This Fragile Earth
by Susannah Wise (Goodreads Author)
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Stories of Your Life and Others by Ted Chiang
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More of Christina's books…
“Evil triumphs when good men do nothing. That’s what they say, right?”
Christina Dalcher, Vox
tags: evil, good

“One thing I learned from Jackie: you can’t protest what you don’t see coming.”
Christina Dalcher, Vox

“They won't kill us for the same reason they won't sanction abortions. We've turned into necessary evils, objects to be fucked and not heard.”
Christina Dalcher, Vox

Polls

Please Vote for January 2019 Book

The Housekeeper and the Professor by Yōko Ogawa
He is a brilliant math Professor with a peculiar problem--ever since a traumatic head injury, he has lived with only eighty minutes of short-term memory.

She is an astute young Housekeeper, with a ten-year-old son, who is hired to care for him.

And every morning, as the Professor and the Housekeeper are introduced to each other anew, a strange and beautiful relationship blossoms between them. Though he cannot hold memories for long (his brain is like a tape that begins to erase itself every eighty minutes), the Professor’s mind is still alive with elegant equations from the past. And the numbers, in all of their articulate order, reveal a sheltering and poetic world to both the Housekeeper and her young son. The Professor is capable of discovering connections between the simplest of quantities--like the Housekeeper’s shoe size--and the universe at large, drawing their lives ever closer and more profoundly together, even as his memory slips away.

The Housekeeper and the Professor is an enchanting story about what it means to live in the present, and about the curious equations that can create a family.
 
  4 votes 44.4%

The Virgin Suicides by Jeffrey Eugenides
The shocking thing about the girls was how nearly normal they seemed when their mother let them out for the one and only date of their lives. Twenty years on, their enigmatic personalities are embalmed in the memories of the boys who worshipped them and who now recall their shared adolescence: the brassiere draped over a crucifix belonging to the promiscuous Lux; the sisters' breathtaking appearance on the night of the dance; and the sultry, sleepy street across which they watched a family disintegrate and fragile lives disappear.
 
  2 votes 22.2%

Vox by Christina Dalcher
Set in an America where half the population has been silenced, VOX is the harrowing, unforgettable story of what one woman will do to protect herself and her daughter.

On the day the government decrees that women are no longer allowed more than 100 words daily, Dr. Jean McClellan is in denial—this can't happen here. Not in America. Not to her.

This is just the beginning.

Soon women can no longer hold jobs. Girls are no longer taught to read or write. Females no longer have a voice. Before, the average person spoke sixteen thousand words a day, but now women only have one hundred to make themselves heard.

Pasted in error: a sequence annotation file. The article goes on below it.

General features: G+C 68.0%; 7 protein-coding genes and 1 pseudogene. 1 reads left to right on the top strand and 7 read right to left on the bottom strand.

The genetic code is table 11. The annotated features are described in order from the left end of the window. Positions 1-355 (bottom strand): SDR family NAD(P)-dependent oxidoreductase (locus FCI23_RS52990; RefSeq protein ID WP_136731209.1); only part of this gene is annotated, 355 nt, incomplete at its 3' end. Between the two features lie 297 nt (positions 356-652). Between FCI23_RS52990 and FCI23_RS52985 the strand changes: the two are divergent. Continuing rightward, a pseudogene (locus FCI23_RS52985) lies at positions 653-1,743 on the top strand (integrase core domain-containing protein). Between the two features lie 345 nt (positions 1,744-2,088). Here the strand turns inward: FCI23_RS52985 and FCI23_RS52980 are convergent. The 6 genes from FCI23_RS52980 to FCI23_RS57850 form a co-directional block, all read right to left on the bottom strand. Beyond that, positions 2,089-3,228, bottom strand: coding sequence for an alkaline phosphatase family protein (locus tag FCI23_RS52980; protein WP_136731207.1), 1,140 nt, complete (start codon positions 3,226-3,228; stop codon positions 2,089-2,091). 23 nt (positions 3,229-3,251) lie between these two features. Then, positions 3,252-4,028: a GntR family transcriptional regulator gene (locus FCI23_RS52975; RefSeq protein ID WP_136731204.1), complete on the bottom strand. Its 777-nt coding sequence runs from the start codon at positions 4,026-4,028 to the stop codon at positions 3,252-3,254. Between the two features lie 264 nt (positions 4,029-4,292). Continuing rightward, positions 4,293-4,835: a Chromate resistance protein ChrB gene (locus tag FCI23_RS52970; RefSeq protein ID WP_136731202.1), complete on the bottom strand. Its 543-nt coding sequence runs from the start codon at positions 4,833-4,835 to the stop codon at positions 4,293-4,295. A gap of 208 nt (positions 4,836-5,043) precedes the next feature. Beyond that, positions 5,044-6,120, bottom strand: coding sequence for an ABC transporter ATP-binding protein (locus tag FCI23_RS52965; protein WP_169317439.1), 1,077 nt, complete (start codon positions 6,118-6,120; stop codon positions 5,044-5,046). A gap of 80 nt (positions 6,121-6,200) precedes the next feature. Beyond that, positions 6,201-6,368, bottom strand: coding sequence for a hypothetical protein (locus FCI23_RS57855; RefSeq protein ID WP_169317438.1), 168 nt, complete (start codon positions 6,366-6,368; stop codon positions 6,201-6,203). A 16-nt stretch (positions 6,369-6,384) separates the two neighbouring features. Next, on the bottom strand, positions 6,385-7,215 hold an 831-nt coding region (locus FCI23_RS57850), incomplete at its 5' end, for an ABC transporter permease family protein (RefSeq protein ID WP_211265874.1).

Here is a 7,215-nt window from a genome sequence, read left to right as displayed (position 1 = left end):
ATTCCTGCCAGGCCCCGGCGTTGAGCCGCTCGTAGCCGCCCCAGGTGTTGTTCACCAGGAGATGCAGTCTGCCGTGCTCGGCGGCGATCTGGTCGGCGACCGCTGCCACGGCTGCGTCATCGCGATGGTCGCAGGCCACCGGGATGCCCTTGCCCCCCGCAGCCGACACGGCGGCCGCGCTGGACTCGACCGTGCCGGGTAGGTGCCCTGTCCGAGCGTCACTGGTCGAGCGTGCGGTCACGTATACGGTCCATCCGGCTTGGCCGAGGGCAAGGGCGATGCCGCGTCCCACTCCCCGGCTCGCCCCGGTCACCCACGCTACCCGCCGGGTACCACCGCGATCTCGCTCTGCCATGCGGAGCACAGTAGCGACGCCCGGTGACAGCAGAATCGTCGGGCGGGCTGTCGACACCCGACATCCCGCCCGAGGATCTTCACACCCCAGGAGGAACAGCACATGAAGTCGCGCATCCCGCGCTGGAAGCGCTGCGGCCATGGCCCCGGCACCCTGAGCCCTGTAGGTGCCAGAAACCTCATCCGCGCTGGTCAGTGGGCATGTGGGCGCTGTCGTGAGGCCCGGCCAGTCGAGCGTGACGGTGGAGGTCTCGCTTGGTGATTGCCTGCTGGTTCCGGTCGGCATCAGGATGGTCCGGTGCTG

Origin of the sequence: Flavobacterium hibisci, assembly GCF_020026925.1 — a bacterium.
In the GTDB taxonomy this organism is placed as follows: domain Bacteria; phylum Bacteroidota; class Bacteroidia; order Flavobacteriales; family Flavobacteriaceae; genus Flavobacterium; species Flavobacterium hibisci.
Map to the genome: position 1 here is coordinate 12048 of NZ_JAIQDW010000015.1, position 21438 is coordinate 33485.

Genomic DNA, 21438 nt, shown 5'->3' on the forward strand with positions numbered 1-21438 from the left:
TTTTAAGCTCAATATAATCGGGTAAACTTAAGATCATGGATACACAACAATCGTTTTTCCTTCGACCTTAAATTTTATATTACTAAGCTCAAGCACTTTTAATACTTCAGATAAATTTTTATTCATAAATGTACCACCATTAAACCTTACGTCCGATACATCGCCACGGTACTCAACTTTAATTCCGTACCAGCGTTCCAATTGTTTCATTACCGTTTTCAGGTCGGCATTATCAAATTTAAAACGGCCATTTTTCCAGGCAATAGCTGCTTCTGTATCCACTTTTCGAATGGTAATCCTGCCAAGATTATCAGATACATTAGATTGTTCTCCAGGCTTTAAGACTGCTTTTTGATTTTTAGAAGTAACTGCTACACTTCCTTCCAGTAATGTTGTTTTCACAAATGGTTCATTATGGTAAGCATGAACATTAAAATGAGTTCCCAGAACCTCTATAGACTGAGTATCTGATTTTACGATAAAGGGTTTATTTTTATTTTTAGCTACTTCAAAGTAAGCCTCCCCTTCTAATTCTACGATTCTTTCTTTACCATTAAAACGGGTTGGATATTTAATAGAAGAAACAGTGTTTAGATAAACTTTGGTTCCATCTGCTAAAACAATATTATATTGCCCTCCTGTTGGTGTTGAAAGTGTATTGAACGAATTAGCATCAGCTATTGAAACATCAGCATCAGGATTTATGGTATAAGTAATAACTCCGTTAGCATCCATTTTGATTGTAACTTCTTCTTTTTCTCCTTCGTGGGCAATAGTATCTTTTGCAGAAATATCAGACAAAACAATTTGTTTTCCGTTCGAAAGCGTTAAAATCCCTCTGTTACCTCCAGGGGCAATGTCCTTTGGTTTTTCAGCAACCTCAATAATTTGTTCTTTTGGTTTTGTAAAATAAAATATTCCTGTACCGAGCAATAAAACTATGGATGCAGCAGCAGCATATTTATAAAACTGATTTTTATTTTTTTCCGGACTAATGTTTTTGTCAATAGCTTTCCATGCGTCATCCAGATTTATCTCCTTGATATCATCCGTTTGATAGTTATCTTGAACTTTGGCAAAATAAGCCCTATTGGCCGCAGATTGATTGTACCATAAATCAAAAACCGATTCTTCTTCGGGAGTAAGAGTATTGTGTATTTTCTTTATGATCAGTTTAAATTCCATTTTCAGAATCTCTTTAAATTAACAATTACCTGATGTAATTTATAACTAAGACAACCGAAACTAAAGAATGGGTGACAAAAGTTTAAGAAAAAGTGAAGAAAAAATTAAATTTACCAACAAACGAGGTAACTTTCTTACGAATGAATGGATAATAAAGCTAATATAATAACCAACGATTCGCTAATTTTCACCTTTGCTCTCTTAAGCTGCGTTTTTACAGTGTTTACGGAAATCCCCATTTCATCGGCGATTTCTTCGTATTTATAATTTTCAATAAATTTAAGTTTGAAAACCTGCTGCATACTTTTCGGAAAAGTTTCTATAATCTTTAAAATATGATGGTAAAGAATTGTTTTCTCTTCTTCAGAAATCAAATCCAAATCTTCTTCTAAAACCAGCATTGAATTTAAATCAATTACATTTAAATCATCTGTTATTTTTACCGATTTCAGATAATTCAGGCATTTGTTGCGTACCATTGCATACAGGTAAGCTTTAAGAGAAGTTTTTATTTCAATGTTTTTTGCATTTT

But this is not the end.

For herself, her daughter, and every woman silenced, Jean will reclaim her voice.
 
  1 vote 11.1%

Station Eleven by Emily St. John Mandel
An audacious, darkly glittering novel set in the eerie days of civilization's collapse, Station Eleven tells the spellbinding story of a Hollywood star, his would-be savior, and a nomadic group of actors roaming the scattered outposts of the Great Lakes region, risking everything for art and humanity.

One snowy night a famous Hollywood actor slumps over and dies onstage during a production of King Lear. Hours later, the world as we know it begins to dissolve. Moving back and forth in time—from the actor's early days as a film star to fifteen years in the future, when a theater troupe known as the Traveling Symphony roams the wasteland of what remains—this suspenseful, elegiac, spellbinding novel charts the strange twists of fate that connect five people: the actor, the man who tried to save him, the actor's first wife, his oldest friend, and a young actress with the Traveling Symphony, caught in the crosshairs of a dangerous self-proclaimed prophet.

Sometimes terrifying, sometimes tender, Station Eleven tells a story about the relationships that sustain us, the ephemeral nature of fame, and the beauty of the world as we know it.
 
  1 vote 11.1%

The Witch Elm by Tana French
Toby is a happy-go-lucky charmer who's dodged a scrape at work and is celebrating with friends when the night takes a turn that will change his life: he surprises two burglars who beat him and leave him for dead. Struggling to recover from his injuries, beginning to understand that he might never be the same man again, he takes refuge at his family's ancestral home to care for his dying uncle Hugo. Then a skull is found in the trunk of an elm tree in the garden - and as detectives close in, Toby is forced to face the possibility that his past may not be what he has always believed.

The Witch Elm asks what we become, and what we're capable of, when we no longer know who we are.
 
  1 vote 11.1%

Me Before You by Jojo Moyes
Louisa Clark is an ordinary young woman living an exceedingly ordinary life—steady boyfriend, close family—who has never been farther afield than their tiny village. She takes a badly needed job working for ex-Master of the Universe Will Traynor, who is wheelchair-bound after an accident. Will has always lived a huge life—big deals, extreme sports, worldwide travel—and now he’s pretty sure he cannot live the way he is.

Will is acerbic, moody, bossy—but Lou refuses to treat him with kid gloves, and soon his happiness means more to her than she expected. When she learns that Will has shocking plans of his own, she sets out to show him that life is still worth living.

A love story for this generation, Me Before You brings to life two people who couldn’t have less in common—a heartbreakingly romantic novel that asks, What do you do when making the person you love happy also means breaking your own heart?
 
  0 votes 0.0%

9 total votes